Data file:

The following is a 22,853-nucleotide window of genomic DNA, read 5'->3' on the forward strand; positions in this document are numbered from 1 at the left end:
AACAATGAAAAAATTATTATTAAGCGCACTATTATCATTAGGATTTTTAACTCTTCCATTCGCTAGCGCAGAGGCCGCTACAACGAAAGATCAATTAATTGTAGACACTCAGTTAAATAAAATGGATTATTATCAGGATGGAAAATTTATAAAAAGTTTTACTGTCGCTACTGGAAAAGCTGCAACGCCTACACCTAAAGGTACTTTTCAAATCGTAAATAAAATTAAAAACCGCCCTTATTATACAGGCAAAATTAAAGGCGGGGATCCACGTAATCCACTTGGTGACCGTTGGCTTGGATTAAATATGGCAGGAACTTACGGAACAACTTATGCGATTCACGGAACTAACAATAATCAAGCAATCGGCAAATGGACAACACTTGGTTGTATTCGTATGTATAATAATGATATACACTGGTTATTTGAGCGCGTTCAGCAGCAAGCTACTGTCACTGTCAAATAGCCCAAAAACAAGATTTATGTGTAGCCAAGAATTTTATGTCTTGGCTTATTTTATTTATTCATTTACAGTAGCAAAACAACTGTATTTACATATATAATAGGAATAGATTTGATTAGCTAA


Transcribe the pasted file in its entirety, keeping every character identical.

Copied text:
The following is a 22,853-nucleotide window of genomic DNA, read 5'->3' on the forward strand; positions in this document are numbered from 1 at the left end:
AACAATGAAAAAATTATTATTAAGCGCACTATTATCATTAGGATTTTTAACTCTTCCATTCGCTAGCGCAGAGGCCGCTACAACGAAAGATCAATTAATTGTAGACACTCAGTTAAATAAAATGGATTATTATCAGGATGGAAAATTTATAAAAAGTTTTACTGTCGCTACTGGAAAAGCTGCAACGCCTACACCTAAAGGTACTTTTCAAATCGTAAATAAAATTAAAAACCGCCCTTATTATACAGGCAAAATTAAAGGCGGGGATCCACGTAATCCACTTGGTGACCGTTGGCTTGGATTAAATATGGCAGGAACTTACGGAACAACTTATGCGATTCACGGAACTAACAATAATCAAGCAATCGGCAAATGGACAACACTTGGTTGTATTCGTATGTATAATAATGATATACACTGGTTATTTGAGCGCGTTCAGCAGCAAGCTACTGTCACTGTCAAATAGCCCAAAAACAAGATTTATGTGTAGCCAAGAATTTTATGTCTTGGCTTATTTTATTTATTCATTTACAGTAGCAAAACAACTGTATTTACATATATAATAGGAATAGATTTGATTAGCTAA